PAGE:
A psalm of David: I call to You, Lord, come quickly to me; hear me when I call to You. – Psalm 141

In all of these psalms, David is calling out to the Lord. He is seeking Him out of a sense of crisis and fear. David is pleading with the Lord for help in his time of need.

Now let’s see a few examples of Le’David mizmor:

Of David. A psalm. The earth is the Lord’s, and everything in it, the world, and all who live in it; – Psalm 24

Of David. A psalm. I will sing of Your love and justice; to You, Lord, I will sing praise. – Psalm 101

Of David. A psalm. The Lord says to my lord: “Sit at my right hand until I make your enemies a footstool for your feet.” The Lord will extend your mighty scepter from Zion, saying, “Rule in the midst of your enemies!” – Psalm 110

Here we see a very different tone. David is not needy. He is not seeking the Lord’s help or comfort. He does not ask the Lord to draw close to him. He feels close to Him already. As opposed to the previous examples, David begins happy, victorious, and confident. At the outset, David is inspired by the Divine Presence. He is filled with the spirit of God. The psalm that follows is the result of this inspiration and closeness to God.

What about Psalm 23?

Psalm 23 begins Mizmor le’David – A Psalm of David. Based on the above, we know that David wrote this psalm while feeling distant and needy. He was not filled with the inspiration of God’s spirit. He wrote the psalm in an effort to reach a state of closeness and intimacy with the Lord. Therefore, we would expect Psalm 23 to open with David in search of the Lord or in need of help. But at first glance, this is not what we find in the opening verse:

The Lord is my shepherd, I shall not want…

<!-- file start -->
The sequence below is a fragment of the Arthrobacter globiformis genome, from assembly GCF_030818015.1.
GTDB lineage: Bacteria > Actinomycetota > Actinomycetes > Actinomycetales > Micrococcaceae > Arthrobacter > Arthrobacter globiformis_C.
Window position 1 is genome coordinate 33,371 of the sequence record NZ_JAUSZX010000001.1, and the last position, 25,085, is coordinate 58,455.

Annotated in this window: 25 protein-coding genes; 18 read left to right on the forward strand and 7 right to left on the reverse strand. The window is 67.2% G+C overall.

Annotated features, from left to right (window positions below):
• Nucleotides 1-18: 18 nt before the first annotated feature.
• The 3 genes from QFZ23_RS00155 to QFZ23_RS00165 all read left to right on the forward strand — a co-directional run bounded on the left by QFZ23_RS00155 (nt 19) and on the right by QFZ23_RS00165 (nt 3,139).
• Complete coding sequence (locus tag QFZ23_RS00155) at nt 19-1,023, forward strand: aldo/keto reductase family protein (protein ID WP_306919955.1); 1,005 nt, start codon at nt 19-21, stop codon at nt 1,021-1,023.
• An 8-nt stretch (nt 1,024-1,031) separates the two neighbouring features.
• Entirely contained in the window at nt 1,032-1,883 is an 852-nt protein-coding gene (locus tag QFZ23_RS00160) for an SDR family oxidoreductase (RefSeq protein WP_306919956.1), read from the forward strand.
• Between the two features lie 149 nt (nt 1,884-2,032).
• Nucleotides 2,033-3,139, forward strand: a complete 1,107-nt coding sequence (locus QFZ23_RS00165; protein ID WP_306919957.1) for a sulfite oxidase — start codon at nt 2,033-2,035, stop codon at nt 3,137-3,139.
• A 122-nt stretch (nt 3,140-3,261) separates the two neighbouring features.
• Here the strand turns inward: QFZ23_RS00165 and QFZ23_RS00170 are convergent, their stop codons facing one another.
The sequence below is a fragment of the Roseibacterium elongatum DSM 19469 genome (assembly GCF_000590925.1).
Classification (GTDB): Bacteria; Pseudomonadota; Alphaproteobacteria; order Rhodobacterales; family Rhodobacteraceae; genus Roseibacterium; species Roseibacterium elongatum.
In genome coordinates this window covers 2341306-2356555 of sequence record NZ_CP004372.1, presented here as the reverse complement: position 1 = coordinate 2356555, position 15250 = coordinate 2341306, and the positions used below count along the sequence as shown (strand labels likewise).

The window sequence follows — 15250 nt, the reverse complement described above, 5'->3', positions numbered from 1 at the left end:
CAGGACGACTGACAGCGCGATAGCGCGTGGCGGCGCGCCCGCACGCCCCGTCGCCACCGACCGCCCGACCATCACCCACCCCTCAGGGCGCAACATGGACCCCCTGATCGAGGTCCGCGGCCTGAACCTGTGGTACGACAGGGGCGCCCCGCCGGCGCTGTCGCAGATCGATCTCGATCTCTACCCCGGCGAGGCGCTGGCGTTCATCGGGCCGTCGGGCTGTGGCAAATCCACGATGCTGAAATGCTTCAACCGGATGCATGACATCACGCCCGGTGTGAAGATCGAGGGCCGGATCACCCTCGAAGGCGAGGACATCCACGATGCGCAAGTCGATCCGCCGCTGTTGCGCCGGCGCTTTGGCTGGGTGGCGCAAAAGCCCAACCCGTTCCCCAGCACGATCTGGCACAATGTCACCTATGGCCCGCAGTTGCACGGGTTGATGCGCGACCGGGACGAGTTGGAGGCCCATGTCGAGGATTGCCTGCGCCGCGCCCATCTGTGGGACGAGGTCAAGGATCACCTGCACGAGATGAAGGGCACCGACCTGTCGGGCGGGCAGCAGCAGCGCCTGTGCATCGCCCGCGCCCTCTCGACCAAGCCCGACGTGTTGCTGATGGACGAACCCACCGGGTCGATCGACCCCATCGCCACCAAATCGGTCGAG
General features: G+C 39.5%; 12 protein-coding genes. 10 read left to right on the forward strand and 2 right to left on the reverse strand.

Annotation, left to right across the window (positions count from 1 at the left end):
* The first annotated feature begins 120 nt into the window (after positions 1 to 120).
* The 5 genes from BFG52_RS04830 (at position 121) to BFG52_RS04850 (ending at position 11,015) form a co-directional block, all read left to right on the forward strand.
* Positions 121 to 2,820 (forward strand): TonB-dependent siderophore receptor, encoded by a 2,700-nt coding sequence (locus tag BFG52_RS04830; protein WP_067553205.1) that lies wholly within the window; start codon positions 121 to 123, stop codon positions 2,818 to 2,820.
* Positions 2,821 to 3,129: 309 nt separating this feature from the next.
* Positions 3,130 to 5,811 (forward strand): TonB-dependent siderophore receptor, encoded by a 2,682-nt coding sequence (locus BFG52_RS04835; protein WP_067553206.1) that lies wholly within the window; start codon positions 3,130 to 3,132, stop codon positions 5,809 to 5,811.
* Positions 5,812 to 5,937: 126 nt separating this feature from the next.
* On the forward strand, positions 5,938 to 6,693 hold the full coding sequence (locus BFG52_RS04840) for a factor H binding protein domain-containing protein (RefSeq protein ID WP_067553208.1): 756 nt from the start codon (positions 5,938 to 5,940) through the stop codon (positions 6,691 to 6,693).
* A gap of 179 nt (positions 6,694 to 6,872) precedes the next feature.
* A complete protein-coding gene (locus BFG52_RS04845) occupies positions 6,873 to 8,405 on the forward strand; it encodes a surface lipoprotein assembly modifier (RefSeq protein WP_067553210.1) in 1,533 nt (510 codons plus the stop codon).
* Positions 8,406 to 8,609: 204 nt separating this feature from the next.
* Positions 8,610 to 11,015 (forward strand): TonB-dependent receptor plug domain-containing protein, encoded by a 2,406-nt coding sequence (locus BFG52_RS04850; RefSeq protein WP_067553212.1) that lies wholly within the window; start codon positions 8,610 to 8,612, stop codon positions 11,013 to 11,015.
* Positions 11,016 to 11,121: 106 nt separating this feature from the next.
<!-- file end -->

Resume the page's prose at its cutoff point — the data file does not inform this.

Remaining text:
Not only do we not see David calling out to God for help as he did in the other “Psalm of David” psalms, he actually declares that he is not needy at all! I shall not want. I lack nothing. How does Psalm 23 fit the rule that we have just learned about Mizmor le’David?

To answer this question, I ask you to read the upcoming lessons on this psalm. Together, we will read David’s words carefully and closely. As we read, we will discover that despite how things appear on the surface, Psalm 23 describes a troubled soul searching for the peace and tranquility that is to be found only in the presence of the Lord and in the knowledge that He is the shepherd.

Everyone who lives a life of faith experiences both Mizmor le’David, and Le’David mizmor moments. There are times when we feel so close to God that we are filled with His presence and His spirit, and the result is that we sing His praises. At other times, we feel distant and needy. In those darker times, we seek Him, we call on Him, and we again sing His praises. This leads us back into His intimate presence.

The beauty and complexity of the Psalms reflect our ever-evolving relationship with the Divine. Just like the ebb and flow of our own spiritual journeys, these verses mirror the human experience of searching, finding, losing, and rediscovering faith. The intricate dance of the superscriptures highlights this duality, reminding us that our quest for Divine connection is an eternal cycle, where sometimes we lead with our faith, and at other times, we follow the inspiration bestowed upon us. In both scenarios, it is the unwavering bond with the Divine that lights our path and shapes our soulful melodies.

Rabbi Pesach Wolicki

Rabbi Pesach Wolicki is the Executive Director of Israel365 Action and the author of Verses for Zion and Cup of Salvation: A Powerful Journey Through King David's Psalms of Praise. He is a frequent guest on Erick Stakelbeck's The Watchman and a regular contributor to and The Jerusalem Post.

Rabbi Pesach Wolicki

Rabbi Pesach Wolicki is the Executive Director of Israel365 Action and the author of Verses for Zion and Cup of Salvation: A Powerful Journey Through King David's Psalms of Praise. He is a frequent guest on Erick Stakelbeck's The Watchman and a regular contributor to and The Jerusalem Post.


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By: Rabbi Pesach Wolicki